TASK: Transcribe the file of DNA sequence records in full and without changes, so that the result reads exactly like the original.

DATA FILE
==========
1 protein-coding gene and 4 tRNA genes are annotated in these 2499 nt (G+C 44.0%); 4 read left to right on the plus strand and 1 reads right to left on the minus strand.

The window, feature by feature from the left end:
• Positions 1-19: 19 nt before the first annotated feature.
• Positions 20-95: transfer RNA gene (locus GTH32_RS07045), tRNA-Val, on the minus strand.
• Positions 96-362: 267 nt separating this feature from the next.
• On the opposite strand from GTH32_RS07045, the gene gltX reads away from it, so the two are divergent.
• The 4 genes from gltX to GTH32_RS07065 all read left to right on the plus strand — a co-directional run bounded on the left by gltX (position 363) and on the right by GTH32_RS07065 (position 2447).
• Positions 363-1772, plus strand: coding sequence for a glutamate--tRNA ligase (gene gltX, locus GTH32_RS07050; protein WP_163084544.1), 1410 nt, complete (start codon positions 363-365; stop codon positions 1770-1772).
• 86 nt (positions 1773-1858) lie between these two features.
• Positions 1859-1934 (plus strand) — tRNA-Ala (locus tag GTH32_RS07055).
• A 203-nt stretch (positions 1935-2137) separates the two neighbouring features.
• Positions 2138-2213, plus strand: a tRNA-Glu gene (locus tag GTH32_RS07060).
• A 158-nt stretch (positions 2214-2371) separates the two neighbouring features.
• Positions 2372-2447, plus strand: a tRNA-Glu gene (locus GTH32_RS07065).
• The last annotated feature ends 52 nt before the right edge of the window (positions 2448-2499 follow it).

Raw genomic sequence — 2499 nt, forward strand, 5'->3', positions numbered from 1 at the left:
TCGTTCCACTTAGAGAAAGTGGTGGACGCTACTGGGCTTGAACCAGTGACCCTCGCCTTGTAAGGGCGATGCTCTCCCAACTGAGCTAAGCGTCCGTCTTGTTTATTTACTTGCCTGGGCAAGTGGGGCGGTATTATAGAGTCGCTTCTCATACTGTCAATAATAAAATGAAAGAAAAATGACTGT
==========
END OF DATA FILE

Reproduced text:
1 protein-coding gene and 4 tRNA genes are annotated in these 2499 nt (G+C 44.0%); 4 read left to right on the plus strand and 1 reads right to left on the minus strand.

The window, feature by feature from the left end:
• Positions 1-19: 19 nt before the first annotated feature.
• Positions 20-95: transfer RNA gene (locus GTH32_RS07045), tRNA-Val, on the minus strand.
• Positions 96-362: 267 nt separating this feature from the next.
• On the opposite strand from GTH32_RS07045, the gene gltX reads away from it, so the two are divergent.
• The 4 genes from gltX to GTH32_RS07065 all read left to right on the plus strand — a co-directional run bounded on the left by gltX (position 363) and on the right by GTH32_RS07065 (position 2447).
• Positions 363-1772, plus strand: coding sequence for a glutamate--tRNA ligase (gene gltX, locus GTH32_RS07050; protein WP_163084544.1), 1410 nt, complete (start codon positions 363-365; stop codon positions 1770-1772).
• 86 nt (positions 1773-1858) lie between these two features.
• Positions 1859-1934 (plus strand) — tRNA-Ala (locus tag GTH32_RS07055).
• A 203-nt stretch (positions 1935-2137) separates the two neighbouring features.
• Positions 2138-2213, plus strand: a tRNA-Glu gene (locus tag GTH32_RS07060).
• A 158-nt stretch (positions 2214-2371) separates the two neighbouring features.
• Positions 2372-2447, plus strand: a tRNA-Glu gene (locus GTH32_RS07065).
• The last annotated feature ends 52 nt before the right edge of the window (positions 2448-2499 follow it).

Raw genomic sequence — 2499 nt, forward strand, 5'->3', positions numbered from 1 at the left:
TCGTTCCACTTAGAGAAAGTGGTGGACGCTACTGGGCTTGAACCAGTGACCCTCGCCTTGTAAGGGCGATGCTCTCCCAACTGAGCTAAGCGTCCGTCTTGTTTATTTACTTGCCTGGGCAAGTGGGGCGGTATTATAGAGTCGCTTCTCATACTGTCAATAATAAAATGAAAGAAAAATGACTGT